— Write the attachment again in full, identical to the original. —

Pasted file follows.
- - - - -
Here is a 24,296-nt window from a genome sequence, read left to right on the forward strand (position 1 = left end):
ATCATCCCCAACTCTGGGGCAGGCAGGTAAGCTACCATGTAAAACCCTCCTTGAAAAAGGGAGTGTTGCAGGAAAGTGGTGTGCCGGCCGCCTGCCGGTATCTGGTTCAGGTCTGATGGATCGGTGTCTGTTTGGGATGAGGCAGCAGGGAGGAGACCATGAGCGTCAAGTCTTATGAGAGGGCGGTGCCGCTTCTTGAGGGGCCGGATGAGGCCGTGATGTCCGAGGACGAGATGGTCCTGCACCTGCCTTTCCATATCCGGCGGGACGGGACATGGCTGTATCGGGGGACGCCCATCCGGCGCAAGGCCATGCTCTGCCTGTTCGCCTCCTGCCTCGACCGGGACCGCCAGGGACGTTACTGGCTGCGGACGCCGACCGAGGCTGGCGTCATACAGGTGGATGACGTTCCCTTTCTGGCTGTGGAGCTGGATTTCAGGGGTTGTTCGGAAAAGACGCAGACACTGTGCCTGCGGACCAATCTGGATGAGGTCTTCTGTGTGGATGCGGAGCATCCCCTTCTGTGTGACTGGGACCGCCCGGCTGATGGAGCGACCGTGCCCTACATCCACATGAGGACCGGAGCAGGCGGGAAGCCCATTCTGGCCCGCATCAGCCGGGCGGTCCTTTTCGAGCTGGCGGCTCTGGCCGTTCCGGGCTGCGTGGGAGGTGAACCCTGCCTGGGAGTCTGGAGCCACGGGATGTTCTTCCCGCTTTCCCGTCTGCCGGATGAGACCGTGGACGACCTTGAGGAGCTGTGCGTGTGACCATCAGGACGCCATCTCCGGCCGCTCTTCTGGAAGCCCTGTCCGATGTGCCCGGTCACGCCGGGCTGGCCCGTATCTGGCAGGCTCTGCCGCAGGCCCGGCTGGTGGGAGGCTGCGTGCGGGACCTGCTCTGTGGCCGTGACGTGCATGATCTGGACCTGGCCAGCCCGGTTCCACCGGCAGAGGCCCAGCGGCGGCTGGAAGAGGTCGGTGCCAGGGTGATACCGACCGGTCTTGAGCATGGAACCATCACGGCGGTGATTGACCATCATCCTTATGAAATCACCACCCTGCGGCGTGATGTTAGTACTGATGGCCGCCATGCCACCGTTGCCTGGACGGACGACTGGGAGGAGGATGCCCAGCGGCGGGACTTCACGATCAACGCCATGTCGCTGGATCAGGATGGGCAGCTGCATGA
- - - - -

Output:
Here is a 24,296-nt window from a genome sequence, read left to right on the forward strand (position 1 = left end):
ATCATCCCCAACTCTGGGGCAGGCAGGTAAGCTACCATGTAAAACCCTCCTTGAAAAAGGGAGTGTTGCAGGAAAGTGGTGTGCCGGCCGCCTGCCGGTATCTGGTTCAGGTCTGATGGATCGGTGTCTGTTTGGGATGAGGCAGCAGGGAGGAGACCATGAGCGTCAAGTCTTATGAGAGGGCGGTGCCGCTTCTTGAGGGGCCGGATGAGGCCGTGATGTCCGAGGACGAGATGGTCCTGCACCTGCCTTTCCATATCCGGCGGGACGGGACATGGCTGTATCGGGGGACGCCCATCCGGCGCAAGGCCATGCTCTGCCTGTTCGCCTCCTGCCTCGACCGGGACCGCCAGGGACGTTACTGGCTGCGGACGCCGACCGAGGCTGGCGTCATACAGGTGGATGACGTTCCCTTTCTGGCTGTGGAGCTGGATTTCAGGGGTTGTTCGGAAAAGACGCAGACACTGTGCCTGCGGACCAATCTGGATGAGGTCTTCTGTGTGGATGCGGAGCATCCCCTTCTGTGTGACTGGGACCGCCCGGCTGATGGAGCGACCGTGCCCTACATCCACATGAGGACCGGAGCAGGCGGGAAGCCCATTCTGGCCCGCATCAGCCGGGCGGTCCTTTTCGAGCTGGCGGCTCTGGCCGTTCCGGGCTGCGTGGGAGGTGAACCCTGCCTGGGAGTCTGGAGCCACGGGATGTTCTTCCCGCTTTCCCGTCTGCCGGATGAGACCGTGGACGACCTTGAGGAGCTGTGCGTGTGACCATCAGGACGCCATCTCCGGCCGCTCTTCTGGAAGCCCTGTCCGATGTGCCCGGTCACGCCGGGCTGGCCCGTATCTGGCAGGCTCTGCCGCAGGCCCGGCTGGTGGGAGGCTGCGTGCGGGACCTGCTCTGTGGCCGTGACGTGCATGATCTGGACCTGGCCAGCCCGGTTCCACCGGCAGAGGCCCAGCGGCGGCTGGAAGAGGTCGGTGCCAGGGTGATACCGACCGGTCTTGAGCATGGAACCATCACGGCGGTGATTGACCATCATCCTTATGAAATCACCACCCTGCGGCGTGATGTTAGTACTGATGGCCGCCATGCCACCGTTGCCTGGACGGACGACTGGGAGGAGGATGCCCAGCGGCGGGACTTCACGATCAACGCCATGTCGCTGGATCAGGATGGGCAGCTGCATGA